The president-elect usually begins to receive daily intelligence briefings after the election winner is projected by the major TV networks, just like the sitting president, until their inauguration. Joe Biden has not received any briefings yet despite having been declared the winner five days ago.

President Donald Trump and his administration have refused to accept the results of the election, and have also not authorized the normal transition process for Biden and his team.

In past elections, the government’s General Services Administration would start preparing the president-elect and their team to begin receiving vital intelligence information prior to Inauguration Day, in order to give the president-elect an idea of the world situation and to help them craft their 100 day plan, traditionally given at the State of the Union address.

Former CIA officer David Press explained that the president-elect receiving the President’s Daily Briefing (PDB) has been a “tradition since the 1960s, when [it] was first created,” and “that the sitting president has offered it to the incoming president” in the past.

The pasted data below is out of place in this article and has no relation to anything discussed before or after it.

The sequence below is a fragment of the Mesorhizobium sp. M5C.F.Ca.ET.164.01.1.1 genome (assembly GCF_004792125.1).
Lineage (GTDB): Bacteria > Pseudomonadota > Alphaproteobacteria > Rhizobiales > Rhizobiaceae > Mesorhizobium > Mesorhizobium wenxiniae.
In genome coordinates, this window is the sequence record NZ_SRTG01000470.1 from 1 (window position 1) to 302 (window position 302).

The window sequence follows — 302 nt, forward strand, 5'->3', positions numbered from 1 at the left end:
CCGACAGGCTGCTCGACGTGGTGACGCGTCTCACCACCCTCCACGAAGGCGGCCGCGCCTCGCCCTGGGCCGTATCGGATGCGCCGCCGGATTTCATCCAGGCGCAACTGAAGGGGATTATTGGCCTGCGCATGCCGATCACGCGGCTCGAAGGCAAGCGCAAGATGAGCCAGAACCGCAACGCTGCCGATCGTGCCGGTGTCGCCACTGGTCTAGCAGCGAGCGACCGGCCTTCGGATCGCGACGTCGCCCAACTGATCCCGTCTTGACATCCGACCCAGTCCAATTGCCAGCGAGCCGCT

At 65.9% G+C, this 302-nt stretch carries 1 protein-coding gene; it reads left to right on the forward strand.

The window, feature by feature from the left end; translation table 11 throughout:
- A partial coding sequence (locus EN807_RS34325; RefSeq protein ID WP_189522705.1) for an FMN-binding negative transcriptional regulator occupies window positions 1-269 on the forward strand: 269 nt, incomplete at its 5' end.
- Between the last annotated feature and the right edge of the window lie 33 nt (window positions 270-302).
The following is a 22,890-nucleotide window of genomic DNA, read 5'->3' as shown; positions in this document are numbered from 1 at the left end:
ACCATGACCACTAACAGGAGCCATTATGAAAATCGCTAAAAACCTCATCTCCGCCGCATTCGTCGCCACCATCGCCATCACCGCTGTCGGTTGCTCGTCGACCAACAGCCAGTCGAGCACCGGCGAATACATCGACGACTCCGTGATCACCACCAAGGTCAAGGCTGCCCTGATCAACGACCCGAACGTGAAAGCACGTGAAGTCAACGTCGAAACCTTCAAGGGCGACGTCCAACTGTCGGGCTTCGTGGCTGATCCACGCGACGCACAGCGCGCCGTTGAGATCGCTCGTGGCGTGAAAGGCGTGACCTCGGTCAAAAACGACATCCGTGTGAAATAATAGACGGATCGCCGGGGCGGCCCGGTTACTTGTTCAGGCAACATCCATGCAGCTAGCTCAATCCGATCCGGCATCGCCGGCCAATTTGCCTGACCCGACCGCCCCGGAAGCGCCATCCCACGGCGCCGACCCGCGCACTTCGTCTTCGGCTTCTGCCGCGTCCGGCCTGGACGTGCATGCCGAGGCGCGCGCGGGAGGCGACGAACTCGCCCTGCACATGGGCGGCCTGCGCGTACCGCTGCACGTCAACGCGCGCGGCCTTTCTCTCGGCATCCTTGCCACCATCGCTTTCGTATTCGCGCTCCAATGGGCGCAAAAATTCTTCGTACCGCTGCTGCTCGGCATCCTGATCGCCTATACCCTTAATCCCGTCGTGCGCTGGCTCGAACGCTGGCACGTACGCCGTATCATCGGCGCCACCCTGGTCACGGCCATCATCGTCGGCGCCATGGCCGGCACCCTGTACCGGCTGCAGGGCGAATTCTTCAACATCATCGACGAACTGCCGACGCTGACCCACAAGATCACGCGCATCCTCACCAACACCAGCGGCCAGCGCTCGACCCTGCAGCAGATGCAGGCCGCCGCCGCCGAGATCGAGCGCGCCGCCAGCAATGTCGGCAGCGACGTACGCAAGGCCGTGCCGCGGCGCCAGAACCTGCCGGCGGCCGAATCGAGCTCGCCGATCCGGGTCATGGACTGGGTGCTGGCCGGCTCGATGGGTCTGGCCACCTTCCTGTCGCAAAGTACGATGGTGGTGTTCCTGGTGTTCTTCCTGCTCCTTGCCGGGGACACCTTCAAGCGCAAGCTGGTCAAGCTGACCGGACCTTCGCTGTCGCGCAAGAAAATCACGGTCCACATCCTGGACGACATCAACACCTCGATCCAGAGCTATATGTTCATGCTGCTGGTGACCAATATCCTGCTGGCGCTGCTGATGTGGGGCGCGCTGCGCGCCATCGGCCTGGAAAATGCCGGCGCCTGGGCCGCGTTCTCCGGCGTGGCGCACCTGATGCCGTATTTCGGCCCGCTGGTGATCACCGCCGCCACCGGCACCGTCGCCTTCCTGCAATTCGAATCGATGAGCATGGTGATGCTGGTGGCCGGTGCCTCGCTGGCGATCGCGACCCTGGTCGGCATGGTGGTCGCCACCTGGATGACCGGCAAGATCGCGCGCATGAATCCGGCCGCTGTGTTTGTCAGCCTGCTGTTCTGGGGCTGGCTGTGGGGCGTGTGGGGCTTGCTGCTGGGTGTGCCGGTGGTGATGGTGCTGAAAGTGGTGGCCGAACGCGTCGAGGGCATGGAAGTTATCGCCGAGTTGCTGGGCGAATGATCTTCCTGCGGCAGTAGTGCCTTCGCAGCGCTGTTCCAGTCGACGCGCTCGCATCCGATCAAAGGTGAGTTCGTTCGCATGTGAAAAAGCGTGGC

When the 2000 election results were being disputed, and it seemed as if Al Gore had won the presidency instead of George W. Bush, sitting president Bill Clinton shared the PDB with Gore.

Mike Rogers, a former GOP congressman from Michigan, noted on Twitter that sharing the PDB with Biden is not “about politics… [but] about national security.”

The passing on of the PDB is not a law, but a courtesy from the sitting president. As long as Trump continues to refuse a peaceful transition, it seems unlikely Biden will receive it anytime soon.